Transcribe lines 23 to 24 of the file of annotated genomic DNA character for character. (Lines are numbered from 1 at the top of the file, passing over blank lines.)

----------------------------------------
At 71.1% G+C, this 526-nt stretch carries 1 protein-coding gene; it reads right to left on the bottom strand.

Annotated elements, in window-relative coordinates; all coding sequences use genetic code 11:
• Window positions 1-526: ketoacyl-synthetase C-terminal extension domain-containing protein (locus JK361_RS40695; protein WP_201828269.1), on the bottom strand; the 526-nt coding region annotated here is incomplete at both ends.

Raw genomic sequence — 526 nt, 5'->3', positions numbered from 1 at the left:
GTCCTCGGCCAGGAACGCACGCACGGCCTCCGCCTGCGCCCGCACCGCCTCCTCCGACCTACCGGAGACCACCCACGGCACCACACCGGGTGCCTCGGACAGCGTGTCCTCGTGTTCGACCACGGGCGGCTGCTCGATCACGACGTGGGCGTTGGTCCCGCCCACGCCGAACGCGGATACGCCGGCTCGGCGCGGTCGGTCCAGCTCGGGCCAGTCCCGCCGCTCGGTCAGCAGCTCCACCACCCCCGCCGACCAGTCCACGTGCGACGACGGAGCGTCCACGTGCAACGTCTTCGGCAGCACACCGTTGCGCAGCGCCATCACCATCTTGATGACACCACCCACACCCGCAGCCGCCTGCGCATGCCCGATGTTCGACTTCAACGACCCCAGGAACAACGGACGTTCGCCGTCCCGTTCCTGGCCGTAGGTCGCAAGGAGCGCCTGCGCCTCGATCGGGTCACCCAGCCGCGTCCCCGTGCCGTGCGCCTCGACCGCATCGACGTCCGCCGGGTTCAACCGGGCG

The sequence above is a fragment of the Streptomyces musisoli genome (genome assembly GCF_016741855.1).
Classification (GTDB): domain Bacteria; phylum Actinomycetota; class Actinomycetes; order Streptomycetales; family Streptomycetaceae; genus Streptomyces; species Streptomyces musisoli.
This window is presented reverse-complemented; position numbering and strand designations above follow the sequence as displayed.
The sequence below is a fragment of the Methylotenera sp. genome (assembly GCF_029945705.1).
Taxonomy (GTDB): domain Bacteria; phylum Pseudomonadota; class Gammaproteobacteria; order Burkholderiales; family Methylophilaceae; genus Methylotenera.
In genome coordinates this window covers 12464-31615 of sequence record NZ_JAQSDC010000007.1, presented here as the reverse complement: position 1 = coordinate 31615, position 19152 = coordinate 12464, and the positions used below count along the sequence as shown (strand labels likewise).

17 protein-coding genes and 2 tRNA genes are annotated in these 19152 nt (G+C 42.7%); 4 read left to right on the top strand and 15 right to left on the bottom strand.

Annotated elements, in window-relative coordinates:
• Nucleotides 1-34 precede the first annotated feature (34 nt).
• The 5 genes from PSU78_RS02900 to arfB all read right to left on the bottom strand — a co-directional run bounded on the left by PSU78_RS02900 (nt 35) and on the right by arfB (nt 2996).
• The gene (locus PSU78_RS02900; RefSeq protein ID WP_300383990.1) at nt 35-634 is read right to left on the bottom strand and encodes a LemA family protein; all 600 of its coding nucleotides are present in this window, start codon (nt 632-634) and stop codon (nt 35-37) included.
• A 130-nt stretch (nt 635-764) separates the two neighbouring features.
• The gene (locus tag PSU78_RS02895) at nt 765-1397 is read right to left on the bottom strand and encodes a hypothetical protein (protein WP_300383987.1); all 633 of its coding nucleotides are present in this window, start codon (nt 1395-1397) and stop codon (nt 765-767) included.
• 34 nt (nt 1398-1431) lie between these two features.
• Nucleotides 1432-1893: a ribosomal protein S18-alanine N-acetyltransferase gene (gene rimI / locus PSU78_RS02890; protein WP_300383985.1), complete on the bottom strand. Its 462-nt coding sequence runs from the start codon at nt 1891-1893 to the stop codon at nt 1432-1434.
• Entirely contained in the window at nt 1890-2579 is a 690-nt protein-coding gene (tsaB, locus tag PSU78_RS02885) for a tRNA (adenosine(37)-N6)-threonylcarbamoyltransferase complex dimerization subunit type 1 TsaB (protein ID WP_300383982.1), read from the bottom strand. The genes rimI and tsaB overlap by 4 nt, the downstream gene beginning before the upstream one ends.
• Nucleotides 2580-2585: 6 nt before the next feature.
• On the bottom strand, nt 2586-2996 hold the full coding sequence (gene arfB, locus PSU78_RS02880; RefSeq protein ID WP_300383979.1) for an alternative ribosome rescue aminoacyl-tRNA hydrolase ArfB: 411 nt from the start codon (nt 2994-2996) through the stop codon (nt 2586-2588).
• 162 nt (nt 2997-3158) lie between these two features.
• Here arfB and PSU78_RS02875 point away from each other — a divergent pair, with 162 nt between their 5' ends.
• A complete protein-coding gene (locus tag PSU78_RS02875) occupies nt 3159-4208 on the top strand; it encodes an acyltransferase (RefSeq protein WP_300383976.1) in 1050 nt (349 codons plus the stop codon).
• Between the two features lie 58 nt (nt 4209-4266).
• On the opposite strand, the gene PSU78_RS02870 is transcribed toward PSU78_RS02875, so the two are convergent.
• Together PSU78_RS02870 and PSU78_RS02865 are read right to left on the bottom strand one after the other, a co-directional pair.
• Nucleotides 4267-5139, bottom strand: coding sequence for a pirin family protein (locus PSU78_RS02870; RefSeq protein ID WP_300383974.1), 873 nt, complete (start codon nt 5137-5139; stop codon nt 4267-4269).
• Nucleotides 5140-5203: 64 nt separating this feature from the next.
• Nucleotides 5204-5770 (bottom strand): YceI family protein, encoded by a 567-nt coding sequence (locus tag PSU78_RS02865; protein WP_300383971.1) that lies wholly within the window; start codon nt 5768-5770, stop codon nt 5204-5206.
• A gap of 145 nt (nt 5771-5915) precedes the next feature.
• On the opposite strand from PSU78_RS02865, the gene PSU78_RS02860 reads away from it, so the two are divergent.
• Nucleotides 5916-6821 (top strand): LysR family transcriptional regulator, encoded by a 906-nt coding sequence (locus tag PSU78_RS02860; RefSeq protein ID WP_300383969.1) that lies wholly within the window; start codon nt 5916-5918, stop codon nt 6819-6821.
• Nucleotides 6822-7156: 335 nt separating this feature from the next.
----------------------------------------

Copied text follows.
• On the bottom strand, nt 2586-2996 hold the full coding sequence (gene arfB, locus PSU78_RS02880; RefSeq protein ID WP_300383979.1) for an alternative ribosome rescue aminoacyl-tRNA hydrolase ArfB: 411 nt from the start codon (nt 2994-2996) through the stop codon (nt 2586-2588).
• 162 nt (nt 2997-3158) lie between these two features.